|AS||Advanced Solids Separation|
|CNG||Compressed Natural Gas|
|DAF||Dissolved Air Flotation|
|MVC||Mechanical Vapor Compression|
|NTU||Nephelometric Turbidity Unit|
|TSS||Total Suspended Solids|
This review summarizes technological approaches to NR appropriate for use with dairy manure, particularly, but not exclusively, dairy effluent from AD. AD treatment changes the form of manure in ways that may be beneficial for some NR approaches, but make other approaches more difficult. Systems combining both AD and NR provide a wealth of environmental benefits beyond NR, including renewable energy or fuel, and reduction in odor, pathogen, and greenhouse gas emissions (US-EPA 2004; US-EPA 2005). More information about the integration of NR and AD may be found in The Dairy Manure Biorefinery (Yorgey et al. in review) and additional publications referenced therein. Thermal renewable energy approaches such as combustion, pyrolysis, hydrothermal carbonization and gasification are also viable technical approaches to both NR and renewable energy production but are beyond the scope of this publication. Additional information on thermal applications can be found elsewhere (e.g., Cantrell et al. 2008, Pelaez-Samaniego et al. 2017).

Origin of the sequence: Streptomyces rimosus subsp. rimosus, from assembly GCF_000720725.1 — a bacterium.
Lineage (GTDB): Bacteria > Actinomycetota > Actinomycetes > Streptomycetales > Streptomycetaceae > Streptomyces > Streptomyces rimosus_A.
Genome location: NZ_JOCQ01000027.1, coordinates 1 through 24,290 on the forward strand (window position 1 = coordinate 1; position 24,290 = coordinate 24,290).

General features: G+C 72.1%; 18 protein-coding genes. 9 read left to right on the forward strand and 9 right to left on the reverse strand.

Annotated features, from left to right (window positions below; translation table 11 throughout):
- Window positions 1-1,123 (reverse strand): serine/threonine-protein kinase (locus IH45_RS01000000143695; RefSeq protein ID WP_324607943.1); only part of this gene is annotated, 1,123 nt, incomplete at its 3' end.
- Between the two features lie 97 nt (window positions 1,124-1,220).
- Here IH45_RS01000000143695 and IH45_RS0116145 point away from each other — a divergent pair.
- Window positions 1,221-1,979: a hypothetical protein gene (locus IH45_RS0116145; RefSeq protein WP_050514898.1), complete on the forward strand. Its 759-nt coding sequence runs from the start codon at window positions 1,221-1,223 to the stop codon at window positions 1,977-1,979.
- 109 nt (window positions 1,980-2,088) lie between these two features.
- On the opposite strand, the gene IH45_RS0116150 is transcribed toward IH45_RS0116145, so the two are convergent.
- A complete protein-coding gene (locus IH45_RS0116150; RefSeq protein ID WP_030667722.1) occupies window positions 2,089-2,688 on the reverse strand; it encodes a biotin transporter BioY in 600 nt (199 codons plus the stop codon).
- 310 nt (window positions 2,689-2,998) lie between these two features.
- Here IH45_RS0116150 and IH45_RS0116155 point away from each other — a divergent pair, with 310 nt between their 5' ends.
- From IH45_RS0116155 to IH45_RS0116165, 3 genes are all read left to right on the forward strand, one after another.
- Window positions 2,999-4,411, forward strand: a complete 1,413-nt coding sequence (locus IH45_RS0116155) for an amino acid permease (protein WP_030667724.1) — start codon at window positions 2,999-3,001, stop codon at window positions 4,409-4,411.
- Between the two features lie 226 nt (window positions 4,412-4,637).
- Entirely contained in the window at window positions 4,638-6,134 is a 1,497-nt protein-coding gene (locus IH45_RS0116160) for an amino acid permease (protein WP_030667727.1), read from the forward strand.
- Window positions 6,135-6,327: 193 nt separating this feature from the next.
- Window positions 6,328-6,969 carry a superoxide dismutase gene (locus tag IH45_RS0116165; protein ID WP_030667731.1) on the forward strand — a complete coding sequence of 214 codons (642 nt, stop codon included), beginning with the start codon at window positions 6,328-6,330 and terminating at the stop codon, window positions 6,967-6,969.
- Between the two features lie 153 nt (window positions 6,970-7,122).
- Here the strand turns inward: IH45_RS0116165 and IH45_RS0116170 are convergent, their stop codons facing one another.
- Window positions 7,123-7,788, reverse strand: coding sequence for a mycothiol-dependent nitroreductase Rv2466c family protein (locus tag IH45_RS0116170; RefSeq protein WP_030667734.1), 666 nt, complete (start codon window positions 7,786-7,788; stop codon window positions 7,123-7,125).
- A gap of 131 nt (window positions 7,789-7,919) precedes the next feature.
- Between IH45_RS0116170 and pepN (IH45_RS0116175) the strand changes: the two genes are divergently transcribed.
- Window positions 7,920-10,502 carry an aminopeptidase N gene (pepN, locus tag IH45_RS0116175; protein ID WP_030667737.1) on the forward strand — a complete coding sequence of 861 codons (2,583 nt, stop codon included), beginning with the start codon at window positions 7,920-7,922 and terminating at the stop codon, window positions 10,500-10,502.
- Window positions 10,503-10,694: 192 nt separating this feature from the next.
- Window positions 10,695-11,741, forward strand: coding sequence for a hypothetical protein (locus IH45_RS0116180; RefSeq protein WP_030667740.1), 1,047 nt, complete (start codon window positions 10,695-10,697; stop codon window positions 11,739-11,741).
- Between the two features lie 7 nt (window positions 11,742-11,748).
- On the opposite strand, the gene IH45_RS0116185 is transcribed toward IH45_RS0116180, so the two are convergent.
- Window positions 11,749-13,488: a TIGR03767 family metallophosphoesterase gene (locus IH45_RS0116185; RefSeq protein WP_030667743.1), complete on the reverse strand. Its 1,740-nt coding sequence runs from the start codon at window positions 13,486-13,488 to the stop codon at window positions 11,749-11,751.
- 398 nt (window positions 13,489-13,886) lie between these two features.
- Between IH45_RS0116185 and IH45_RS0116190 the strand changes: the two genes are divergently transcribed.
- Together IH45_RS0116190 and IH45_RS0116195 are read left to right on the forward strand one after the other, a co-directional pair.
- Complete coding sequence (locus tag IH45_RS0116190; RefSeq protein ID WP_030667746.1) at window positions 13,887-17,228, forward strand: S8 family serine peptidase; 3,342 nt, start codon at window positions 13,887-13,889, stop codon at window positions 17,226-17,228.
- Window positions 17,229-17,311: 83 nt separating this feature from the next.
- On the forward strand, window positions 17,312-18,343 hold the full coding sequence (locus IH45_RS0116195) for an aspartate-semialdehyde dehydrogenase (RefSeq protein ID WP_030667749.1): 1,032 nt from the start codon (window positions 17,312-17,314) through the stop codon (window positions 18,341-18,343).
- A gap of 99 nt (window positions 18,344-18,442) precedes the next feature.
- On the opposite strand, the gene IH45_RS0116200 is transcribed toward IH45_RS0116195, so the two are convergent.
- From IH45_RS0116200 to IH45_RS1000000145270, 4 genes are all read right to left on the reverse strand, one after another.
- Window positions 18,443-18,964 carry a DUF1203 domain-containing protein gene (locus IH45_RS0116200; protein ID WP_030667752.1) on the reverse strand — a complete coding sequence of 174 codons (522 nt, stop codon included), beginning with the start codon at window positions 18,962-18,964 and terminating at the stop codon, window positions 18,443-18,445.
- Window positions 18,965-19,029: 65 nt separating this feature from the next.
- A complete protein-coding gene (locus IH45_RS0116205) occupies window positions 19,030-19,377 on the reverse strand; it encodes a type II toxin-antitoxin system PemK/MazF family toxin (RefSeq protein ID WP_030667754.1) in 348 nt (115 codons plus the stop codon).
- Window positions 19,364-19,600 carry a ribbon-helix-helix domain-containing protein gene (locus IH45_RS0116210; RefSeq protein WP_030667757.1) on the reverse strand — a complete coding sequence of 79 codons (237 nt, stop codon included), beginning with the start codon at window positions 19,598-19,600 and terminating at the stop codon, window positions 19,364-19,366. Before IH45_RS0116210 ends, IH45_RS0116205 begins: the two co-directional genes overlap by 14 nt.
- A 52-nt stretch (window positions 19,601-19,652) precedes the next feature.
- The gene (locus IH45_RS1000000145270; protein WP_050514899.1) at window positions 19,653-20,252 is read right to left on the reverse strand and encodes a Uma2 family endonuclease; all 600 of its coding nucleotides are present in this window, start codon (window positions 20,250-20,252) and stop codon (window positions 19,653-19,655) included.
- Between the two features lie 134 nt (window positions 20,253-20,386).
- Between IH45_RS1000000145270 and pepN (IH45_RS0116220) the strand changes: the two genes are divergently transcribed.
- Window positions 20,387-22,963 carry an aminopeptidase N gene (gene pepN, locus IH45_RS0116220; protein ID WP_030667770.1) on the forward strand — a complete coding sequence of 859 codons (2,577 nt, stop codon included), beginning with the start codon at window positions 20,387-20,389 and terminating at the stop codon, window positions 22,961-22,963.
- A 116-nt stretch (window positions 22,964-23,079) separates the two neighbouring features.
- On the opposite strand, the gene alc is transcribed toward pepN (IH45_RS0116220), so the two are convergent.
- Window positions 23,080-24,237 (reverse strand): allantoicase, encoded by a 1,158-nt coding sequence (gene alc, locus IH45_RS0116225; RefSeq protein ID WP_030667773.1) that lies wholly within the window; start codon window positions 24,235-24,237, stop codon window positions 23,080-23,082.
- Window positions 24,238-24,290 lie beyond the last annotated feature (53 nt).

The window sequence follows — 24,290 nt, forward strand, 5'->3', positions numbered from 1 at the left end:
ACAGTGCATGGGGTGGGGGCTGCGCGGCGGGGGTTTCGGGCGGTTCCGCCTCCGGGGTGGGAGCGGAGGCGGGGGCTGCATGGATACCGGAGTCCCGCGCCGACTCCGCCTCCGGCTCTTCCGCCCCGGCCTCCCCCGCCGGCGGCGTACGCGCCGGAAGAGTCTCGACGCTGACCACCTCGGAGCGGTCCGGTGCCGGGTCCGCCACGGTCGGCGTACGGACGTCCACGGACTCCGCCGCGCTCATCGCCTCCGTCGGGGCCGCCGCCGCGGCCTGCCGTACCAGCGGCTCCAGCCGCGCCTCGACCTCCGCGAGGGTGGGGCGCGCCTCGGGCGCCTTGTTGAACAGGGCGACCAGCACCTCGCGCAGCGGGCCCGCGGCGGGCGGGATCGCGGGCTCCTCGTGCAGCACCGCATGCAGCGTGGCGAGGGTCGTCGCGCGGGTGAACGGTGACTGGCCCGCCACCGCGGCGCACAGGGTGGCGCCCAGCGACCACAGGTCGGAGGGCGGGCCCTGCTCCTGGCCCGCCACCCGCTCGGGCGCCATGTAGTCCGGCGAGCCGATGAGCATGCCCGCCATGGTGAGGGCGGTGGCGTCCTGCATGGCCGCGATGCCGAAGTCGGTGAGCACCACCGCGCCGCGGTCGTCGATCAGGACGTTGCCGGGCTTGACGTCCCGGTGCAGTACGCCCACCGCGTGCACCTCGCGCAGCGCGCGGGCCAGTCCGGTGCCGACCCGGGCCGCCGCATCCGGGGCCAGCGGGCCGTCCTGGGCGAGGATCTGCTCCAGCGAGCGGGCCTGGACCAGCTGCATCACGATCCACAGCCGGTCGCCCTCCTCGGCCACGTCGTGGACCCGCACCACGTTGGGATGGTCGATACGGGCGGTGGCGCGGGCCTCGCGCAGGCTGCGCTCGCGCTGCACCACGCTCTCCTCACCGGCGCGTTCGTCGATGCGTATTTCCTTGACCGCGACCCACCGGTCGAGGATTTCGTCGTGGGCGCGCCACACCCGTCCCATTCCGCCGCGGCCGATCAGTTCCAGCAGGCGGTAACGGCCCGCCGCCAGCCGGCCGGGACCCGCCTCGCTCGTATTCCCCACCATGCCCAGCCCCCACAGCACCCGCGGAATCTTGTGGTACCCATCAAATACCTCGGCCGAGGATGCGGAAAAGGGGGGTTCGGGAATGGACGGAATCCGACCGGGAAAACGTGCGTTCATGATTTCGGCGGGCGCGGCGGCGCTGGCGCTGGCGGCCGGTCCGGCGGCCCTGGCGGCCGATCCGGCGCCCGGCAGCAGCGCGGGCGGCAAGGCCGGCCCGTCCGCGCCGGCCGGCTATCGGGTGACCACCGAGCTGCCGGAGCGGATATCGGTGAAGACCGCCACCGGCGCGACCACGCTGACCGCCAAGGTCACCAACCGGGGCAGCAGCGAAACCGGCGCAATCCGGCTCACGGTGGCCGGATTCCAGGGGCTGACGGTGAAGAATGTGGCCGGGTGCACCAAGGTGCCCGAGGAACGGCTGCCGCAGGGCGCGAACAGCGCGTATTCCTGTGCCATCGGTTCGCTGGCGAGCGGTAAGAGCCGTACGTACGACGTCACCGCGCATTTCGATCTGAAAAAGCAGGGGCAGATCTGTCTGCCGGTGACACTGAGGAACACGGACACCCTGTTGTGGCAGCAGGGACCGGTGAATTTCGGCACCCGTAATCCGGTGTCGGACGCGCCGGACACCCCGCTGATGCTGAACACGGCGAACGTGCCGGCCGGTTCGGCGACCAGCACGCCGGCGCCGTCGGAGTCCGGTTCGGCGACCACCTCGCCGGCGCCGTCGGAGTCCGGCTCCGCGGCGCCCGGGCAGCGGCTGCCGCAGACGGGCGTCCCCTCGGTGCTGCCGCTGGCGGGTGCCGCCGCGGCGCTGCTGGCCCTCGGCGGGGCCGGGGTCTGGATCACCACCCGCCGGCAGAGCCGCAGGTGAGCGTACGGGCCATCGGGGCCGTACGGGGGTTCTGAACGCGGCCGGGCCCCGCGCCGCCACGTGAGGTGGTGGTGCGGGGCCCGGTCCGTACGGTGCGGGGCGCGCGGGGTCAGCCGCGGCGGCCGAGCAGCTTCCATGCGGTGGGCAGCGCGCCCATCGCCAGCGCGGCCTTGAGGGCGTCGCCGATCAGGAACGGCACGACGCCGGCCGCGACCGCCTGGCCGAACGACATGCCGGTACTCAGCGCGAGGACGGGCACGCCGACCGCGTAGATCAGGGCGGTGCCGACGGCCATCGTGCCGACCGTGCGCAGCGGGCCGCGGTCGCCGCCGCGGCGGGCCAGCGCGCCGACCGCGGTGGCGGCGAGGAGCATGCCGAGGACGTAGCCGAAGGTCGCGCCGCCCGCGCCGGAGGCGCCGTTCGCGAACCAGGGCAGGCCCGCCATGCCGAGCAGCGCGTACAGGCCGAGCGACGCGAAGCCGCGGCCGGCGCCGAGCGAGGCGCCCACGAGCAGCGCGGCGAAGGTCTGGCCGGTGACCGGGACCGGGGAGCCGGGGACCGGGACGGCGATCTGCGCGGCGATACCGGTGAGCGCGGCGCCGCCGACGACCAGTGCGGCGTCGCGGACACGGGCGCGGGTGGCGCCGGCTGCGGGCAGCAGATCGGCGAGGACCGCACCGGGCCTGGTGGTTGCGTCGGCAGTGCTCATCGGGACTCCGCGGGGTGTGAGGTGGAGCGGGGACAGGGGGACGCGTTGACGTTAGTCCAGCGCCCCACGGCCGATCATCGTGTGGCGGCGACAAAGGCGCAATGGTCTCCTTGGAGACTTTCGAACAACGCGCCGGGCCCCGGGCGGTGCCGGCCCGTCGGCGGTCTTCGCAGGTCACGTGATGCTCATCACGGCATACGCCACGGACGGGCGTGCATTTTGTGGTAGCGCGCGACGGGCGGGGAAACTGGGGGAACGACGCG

Throughout this publication, the focus is on classes of approaches, and reference to specific technology providers has been avoided. The publication is therefore meant to provide a broad view of the industry and should not be used for individual technology purchase or investment decisions. For each of the more common technical approaches being used or considered by the dairy industry, this publication aims to summarize important indicators:
- approximate performance and capital (CAPEX) and operating and maintenance (OPEX) expenses,
- co-product form and price, and
- impacts on manure management.